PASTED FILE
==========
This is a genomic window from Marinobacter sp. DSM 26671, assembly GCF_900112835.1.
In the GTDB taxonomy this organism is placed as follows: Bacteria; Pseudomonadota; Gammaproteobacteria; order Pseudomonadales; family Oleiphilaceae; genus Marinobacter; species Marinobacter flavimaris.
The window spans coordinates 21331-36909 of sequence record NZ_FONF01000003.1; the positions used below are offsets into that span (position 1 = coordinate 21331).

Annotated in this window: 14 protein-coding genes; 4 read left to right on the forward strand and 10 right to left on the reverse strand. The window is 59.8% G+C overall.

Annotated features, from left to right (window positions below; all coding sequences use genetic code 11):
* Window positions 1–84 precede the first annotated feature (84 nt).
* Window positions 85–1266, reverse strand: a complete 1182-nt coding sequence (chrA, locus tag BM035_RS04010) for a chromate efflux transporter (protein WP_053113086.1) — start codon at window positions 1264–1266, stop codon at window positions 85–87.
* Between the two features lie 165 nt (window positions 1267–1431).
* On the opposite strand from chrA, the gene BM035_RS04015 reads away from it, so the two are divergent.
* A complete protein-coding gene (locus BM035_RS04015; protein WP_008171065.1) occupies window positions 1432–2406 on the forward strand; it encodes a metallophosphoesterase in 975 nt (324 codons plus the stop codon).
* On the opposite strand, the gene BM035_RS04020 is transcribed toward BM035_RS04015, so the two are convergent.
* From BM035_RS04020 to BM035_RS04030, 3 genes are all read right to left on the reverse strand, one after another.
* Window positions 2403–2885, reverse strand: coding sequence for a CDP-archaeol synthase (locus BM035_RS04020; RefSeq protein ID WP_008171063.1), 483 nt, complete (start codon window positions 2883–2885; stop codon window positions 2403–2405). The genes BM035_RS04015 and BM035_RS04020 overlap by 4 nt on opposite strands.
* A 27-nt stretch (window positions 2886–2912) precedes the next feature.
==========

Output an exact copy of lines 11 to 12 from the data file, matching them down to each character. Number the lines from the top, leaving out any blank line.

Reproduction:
* On the opposite strand, the gene BM035_RS04020 is transcribed toward BM035_RS04015, so the two are convergent.
* From BM035_RS04020 to BM035_RS04030, 3 genes are all read right to left on the reverse strand, one after another.